Also, as stated above, claw-back is not based on invoices. It is based on takeup rates according to the particular BDUK contract’s terms. Short of BT under-reporting take-up, it’s pretty simple to calculate. It would hardly be in BT’s interests to do this as low take-up rates would not go down well with the city, or with the government either. It’s in both BT and the government’s interests to see the project as being successful.

    • Avatar MikeW

      LOL @GNewton

      There are two ways of performing oversight of BT’s charges – and only one of them requires the level of transparency that lets members of the public see the invoices.

      The other way merely requires the governments (local and central) to perform efficient auditing. If that happens, we get the right result without the public seeing an invoice – indeed, it happens whether individual members of the public trust the audit mechanism or not.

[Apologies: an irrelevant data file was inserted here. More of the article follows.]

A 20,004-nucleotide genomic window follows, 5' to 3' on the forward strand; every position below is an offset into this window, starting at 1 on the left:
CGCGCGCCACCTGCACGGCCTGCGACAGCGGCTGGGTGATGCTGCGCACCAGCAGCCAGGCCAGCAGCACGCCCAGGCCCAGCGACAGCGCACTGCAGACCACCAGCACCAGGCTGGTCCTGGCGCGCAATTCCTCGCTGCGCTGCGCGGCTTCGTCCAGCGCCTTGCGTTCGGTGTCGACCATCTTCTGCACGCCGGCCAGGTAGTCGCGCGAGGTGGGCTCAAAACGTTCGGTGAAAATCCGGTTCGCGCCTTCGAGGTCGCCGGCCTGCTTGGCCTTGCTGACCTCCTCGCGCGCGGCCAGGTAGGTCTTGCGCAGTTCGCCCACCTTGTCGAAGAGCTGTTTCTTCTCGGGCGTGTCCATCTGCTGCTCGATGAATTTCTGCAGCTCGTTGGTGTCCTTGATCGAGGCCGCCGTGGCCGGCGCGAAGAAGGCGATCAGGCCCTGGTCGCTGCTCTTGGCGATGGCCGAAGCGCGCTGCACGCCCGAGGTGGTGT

With the details provided by the NAO and added by @Steve above, I have more faith in Ms Owens ability to oversee the auditing of BDUK transactions than I have in Mike’s (@VFMs). You’ll have noticed that I have called him to task on a large number of his calculations on here – so many that I grow bored of repeating the same comments on the same miscalculations over and over.

      Sometimes you have to decide whether to perform a job yourself, or delegate it to someone else. In this case, I feel comfortable to leave it to Ms Owens. Her own words: “I attach the utmost importance to securing value for money in the programme.”

      My comment on leaving it to @VFM to worry was entirely tongue-in-cheek.

    • Avatar No Clue